Indiana warns hemp farmers of unscrupulous seed vendors

Indiana regulators are warning hemp farmers to watch out for predatory hemp seed vendors that are currently active within the state.

Along with a growing number of hemp growers are more reports of faulty seed and untrustworthy vendors, said Donald Robison, seed administrator at the Office of Indiana State Chemist.

Robison said some farmers are paying for seed that is never delivered, while others are receiving product that doesn’t match what was promised, such as seed for plants that test well above the 0.3% THC federal limit.

Seed vendors selling to customers in Indiana must abide by the Indiana Seed Law, which requires companies, both in- and out-of-state, to get a seed permit, reported the Purdue University News Service.

“Securing a permit means you agree to have your seed tested to ensure what is reported on the label is accurate,” Robison said. “This means the seed is tested for percent purity, percent noxious weeds, percent germination and, in the case of hemp, percent THC.”

Robison recommends farmers growing hemp only buy from the the office’s list of permitted suppliers – though it is not required – and to inform regulators if any issues arise.

“If they use and buy from the list and something goes wrong, we can help protect them,” Robison said. “That’s what we’re here for. If the seed label is inaccurate, but the seller has a permit, we can go through arbitration and help both sides reach a settlement.”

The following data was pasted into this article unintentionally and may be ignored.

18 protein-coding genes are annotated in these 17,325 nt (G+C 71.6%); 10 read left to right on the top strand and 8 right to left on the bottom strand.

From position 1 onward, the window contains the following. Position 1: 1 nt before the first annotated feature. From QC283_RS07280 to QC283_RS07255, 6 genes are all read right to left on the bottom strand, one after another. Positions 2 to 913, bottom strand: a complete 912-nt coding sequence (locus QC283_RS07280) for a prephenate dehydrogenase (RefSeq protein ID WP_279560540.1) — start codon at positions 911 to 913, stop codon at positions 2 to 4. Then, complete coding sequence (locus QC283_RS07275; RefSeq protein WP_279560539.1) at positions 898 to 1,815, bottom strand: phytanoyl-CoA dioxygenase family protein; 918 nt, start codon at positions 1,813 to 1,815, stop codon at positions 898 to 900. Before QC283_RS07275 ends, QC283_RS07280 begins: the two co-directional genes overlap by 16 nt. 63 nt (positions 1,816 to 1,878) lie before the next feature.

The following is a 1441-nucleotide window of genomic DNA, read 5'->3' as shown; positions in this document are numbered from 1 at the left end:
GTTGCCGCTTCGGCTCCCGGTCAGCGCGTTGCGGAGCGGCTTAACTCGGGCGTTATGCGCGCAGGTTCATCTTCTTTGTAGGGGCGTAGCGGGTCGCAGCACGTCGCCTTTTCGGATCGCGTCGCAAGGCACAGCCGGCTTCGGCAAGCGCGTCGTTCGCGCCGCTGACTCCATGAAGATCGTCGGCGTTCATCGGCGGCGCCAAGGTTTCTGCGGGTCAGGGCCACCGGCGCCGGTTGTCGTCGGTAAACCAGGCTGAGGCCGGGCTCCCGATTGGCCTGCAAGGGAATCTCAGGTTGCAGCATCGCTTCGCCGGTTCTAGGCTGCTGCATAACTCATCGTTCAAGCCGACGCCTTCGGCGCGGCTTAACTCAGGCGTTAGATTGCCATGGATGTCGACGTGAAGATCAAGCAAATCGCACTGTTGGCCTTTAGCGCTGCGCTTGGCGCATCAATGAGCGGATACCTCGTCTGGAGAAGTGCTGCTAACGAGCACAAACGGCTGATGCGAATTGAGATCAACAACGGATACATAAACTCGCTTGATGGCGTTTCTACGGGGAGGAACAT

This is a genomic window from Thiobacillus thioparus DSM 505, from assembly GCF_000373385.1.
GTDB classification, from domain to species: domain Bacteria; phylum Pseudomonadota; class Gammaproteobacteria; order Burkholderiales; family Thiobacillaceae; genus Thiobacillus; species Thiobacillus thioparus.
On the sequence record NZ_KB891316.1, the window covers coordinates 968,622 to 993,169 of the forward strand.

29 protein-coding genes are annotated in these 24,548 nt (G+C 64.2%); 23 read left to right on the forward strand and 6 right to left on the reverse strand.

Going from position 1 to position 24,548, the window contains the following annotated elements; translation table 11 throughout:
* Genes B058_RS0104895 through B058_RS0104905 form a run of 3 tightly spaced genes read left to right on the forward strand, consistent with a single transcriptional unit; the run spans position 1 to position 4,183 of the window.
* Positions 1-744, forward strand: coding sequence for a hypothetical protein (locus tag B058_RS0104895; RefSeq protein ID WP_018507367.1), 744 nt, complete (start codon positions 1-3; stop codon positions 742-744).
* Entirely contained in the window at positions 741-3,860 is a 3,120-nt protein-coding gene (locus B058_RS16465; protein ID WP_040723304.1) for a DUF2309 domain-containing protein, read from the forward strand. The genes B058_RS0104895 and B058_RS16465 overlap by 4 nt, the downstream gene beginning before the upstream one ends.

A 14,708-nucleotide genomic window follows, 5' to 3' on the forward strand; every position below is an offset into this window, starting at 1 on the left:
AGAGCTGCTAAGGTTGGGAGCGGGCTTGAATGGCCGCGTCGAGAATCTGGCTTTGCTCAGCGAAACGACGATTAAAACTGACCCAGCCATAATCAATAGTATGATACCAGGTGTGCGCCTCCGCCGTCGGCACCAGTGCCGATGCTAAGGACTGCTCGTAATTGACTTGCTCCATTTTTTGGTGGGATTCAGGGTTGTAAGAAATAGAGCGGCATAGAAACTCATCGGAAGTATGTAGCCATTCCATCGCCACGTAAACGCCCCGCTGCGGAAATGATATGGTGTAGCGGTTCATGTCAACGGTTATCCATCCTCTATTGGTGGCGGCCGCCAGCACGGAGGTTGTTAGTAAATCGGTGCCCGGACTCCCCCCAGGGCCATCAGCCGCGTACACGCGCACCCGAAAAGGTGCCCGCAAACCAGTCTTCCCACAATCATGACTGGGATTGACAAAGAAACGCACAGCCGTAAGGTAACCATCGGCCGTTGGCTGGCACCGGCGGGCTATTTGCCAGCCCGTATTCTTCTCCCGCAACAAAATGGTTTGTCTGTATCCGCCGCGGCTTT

“Alternatively, if a farmer is stealing genetics from a supplier or doesn’t pay their bill, we can help protect the supplier.”

Read more about sourcing clean seeds with Hemp Industry Daily’s exclusive Hemp Variety Yearbook.

One comment on “Indiana warns hemp farmers of unscrupulous seed vendors
  1. David Radford on

    Farmers need feminized seeds, at the present time there are a large number of different cultivars, some 3,000 estimated varieties. Some are developed for fiber, some for hemp seed oil, some for animal feed, some for CBD oil.

    The finished product depends on soil quality, rain, sun, and length of time the plant is allowed to grow. Many cultivars left in the field too long will become “hot” and THC levels will rise above 0.3% if left in the ground or greenhouse to grow too long.

    Reply
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